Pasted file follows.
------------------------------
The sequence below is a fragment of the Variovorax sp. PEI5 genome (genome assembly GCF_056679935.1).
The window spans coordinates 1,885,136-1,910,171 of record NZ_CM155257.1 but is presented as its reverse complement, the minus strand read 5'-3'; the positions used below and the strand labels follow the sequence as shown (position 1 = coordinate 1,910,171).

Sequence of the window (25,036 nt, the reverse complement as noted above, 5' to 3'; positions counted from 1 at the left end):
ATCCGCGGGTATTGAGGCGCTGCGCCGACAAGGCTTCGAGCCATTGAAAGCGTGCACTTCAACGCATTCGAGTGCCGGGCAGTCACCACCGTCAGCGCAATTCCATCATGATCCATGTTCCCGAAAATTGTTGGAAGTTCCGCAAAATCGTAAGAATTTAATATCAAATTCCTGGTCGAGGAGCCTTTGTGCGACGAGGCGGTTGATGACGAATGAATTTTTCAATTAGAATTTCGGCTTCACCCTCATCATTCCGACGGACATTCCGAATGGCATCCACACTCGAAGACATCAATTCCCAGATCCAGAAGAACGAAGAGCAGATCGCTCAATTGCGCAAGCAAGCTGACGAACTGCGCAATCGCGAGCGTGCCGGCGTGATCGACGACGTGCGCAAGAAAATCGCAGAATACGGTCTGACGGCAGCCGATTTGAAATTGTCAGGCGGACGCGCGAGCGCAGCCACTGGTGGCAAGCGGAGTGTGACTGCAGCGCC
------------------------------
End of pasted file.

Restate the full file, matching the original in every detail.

The sequence below is a fragment of the Variovorax sp. PEI5 genome (genome assembly GCF_056679935.1).
The window spans coordinates 1,885,136-1,910,171 of record NZ_CM155257.1 but is presented as its reverse complement, the minus strand read 5'-3'; the positions used below and the strand labels follow the sequence as shown (position 1 = coordinate 1,910,171).

Sequence of the window (25,036 nt, the reverse complement as noted above, 5' to 3'; positions counted from 1 at the left end):
ATCCGCGGGTATTGAGGCGCTGCGCCGACAAGGCTTCGAGCCATTGAAAGCGTGCACTTCAACGCATTCGAGTGCCGGGCAGTCACCACCGTCAGCGCAATTCCATCATGATCCATGTTCCCGAAAATTGTTGGAAGTTCCGCAAAATCGTAAGAATTTAATATCAAATTCCTGGTCGAGGAGCCTTTGTGCGACGAGGCGGTTGATGACGAATGAATTTTTCAATTAGAATTTCGGCTTCACCCTCATCATTCCGACGGACATTCCGAATGGCATCCACACTCGAAGACATCAATTCCCAGATCCAGAAGAACGAAGAGCAGATCGCTCAATTGCGCAAGCAAGCTGACGAACTGCGCAATCGCGAGCGTGCCGGCGTGATCGACGACGTGCGCAAGAAAATCGCAGAATACGGTCTGACGGCAGCCGATTTGAAATTGTCAGGCGGACGCGCGAGCGCAGCCACTGGTGGCAAGCGGAGTGTGACTGCAGCGCC